Latin America mourned the death of Venezuelan President Hugo Chavez as the US expressed hope his passing would lead to improved relations with the oil-rich state.
Chavez, 58, died after a long battle with cancer, plunging Venezuela into an uncertain future after 14 years of rule by the charismatic former paratrooper, a standard-bearer of Latin America’s “anti-imperialist” left.
A tearful Vice-President Nicolas Maduro announced Chavez’s death on state television saying: “We have received the hardest and most tragic news that… comandante President Hugo Chavez died today at 4.25pm.”
“Long live Chavez,” the officials surrounding him shouted.
The once omnipresent face of the Latin American country had been breathing with the aid of a tracheal tube, and had not been seen in public in almost three months.
Venezuela’s President Hugo Chavez is pictured with his daughters, Maria Gabriela, left, and Rosa Virginia at an unknown location in Havana, Cuba, in February, the last publicly released image of him.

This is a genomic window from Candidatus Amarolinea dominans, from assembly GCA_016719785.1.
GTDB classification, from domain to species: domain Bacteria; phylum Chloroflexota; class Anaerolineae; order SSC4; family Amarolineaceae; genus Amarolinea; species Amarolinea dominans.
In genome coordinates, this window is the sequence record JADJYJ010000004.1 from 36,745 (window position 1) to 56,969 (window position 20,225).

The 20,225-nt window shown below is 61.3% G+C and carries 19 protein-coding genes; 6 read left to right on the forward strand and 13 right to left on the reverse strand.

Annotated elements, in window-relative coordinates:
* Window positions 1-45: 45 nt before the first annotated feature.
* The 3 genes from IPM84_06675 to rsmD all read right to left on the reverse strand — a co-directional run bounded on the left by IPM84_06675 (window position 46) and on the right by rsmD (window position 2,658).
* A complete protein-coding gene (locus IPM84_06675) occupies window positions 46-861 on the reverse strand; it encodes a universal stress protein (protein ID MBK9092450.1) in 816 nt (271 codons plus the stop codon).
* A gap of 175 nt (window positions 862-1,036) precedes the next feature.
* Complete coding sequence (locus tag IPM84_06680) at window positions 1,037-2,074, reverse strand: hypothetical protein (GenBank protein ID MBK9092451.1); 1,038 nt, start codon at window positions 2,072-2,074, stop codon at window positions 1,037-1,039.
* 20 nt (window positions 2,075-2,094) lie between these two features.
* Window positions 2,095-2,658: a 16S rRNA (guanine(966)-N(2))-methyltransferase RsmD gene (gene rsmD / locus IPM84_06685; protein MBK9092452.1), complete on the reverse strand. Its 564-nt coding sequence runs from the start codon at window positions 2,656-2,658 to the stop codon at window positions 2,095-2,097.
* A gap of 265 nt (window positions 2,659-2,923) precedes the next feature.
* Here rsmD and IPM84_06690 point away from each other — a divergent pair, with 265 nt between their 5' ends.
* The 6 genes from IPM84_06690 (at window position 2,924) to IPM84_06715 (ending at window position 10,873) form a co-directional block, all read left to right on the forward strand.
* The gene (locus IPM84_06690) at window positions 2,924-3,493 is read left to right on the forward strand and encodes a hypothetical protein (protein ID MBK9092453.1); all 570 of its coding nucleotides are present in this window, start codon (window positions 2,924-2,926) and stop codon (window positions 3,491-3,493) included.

Maduro moved to immediately deploy police and the military following the announcement “to accompany and protect our people and guarantee the peace.”
The country now faces another election as Venezuela’s constitution rules an election must be held within 30 days of the president’s death.
Venezuela’s Minister of Defence, Adm Diego Alfredo Molero Bellavia told a news conference of the deployment: “You can count on us, the men and women of the country’s armed forces, who will together ensure that the constitution is upheld.
Chavez supported spilled onto the streets across Venezuela to publicly mourn his passing.
Brazilian President Dilma Rousseff hailed Chavez as a “great Latin American,” describing his death as “an irreparable loss”.
Bolivia’s socialist President Evo Morales – whose political priorities and style of leadership have drawn deeply from his close ally Chavez – said he was “crushed” by his friend’s death and would soon travel to Venezuela.
“We are in pain. We are crushed,” Morales said, before adding that the “liberation, not only of the Venezuelan people but also of Latin America’s people broadly, must go on.” (Courtesy The Herald Sun)